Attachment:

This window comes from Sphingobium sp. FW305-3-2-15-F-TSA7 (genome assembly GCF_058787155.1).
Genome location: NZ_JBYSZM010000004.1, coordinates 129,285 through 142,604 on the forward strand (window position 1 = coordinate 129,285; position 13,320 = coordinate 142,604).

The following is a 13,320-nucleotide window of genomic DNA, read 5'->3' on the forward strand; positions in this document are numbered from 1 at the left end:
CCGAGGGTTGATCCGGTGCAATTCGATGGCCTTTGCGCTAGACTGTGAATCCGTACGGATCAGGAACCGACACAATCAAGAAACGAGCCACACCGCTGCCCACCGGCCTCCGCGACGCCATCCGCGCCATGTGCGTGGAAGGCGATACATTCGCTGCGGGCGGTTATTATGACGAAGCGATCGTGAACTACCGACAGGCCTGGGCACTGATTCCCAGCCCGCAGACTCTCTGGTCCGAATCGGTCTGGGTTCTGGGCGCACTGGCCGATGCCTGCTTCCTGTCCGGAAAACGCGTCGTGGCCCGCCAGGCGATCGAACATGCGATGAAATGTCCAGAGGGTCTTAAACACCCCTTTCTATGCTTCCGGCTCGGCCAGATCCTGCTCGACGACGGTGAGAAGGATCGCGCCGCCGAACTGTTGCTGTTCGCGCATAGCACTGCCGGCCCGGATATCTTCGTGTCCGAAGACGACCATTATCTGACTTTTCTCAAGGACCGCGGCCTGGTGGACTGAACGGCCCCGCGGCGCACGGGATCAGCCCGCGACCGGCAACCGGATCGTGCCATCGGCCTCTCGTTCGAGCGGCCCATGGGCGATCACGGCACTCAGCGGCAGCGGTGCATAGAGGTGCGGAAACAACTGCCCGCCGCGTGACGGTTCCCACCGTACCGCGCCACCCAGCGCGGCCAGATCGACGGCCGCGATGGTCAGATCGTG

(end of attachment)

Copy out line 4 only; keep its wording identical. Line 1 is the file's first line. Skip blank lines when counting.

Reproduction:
CCGAGGGTTGATCCGGTGCAATTCGATGGCCTTTGCGCTAGACTGTGAATCCGTACGGATCAGGAACCGACACAATCAAGAAACGAGCCACACCGCTGCCCACCGGCCTCCGCGACGCCATCCGCGCCATGTGCGTGGAAGGCGATACATTCGCTGCGGGCGGTTATTATGACGAAGCGATCGTGAACTACCGACAGGCCTGGGCACTGATTCCCAGCCCGCAGACTCTCTGGTCCGAATCGGTCTGGGTTCTGGGCGCACTGGCCGATGCCTGCTTCCTGTCCGGAAAACGCGTCGTGGCCCGCCAGGCGATCGAACATGCGATGAAATGTCCAGAGGGTCTTAAACACCCCTTTCTATGCTTCCGGCTCGGCCAGATCCTGCTCGACGACGGTGAGAAGGATCGCGCCGCCGAACTGTTGCTGTTCGCGCATAGCACTGCCGGCCCGGATATCTTCGTGTCCGAAGACGACCATTATCTGACTTTTCTCAAGGACCGCGGCCTGGTGGACTGAACGGCCCCGCGGCGCACGGGATCAGCCCGCGACCGGCAACCGGATCGTGCCATCGGCCTCTCGTTCGAGCGGCCCATGGGCGATCACGGCACTCAGCGGCAGCGGTGCATAGAGGTGCGGAAACAACTGCCCGCCGCGTGACGGTTCCCACCGTACCGCGCCACCCAGCGCGGCCAGATCGACGGCCGCGATGGTCAGATCGTG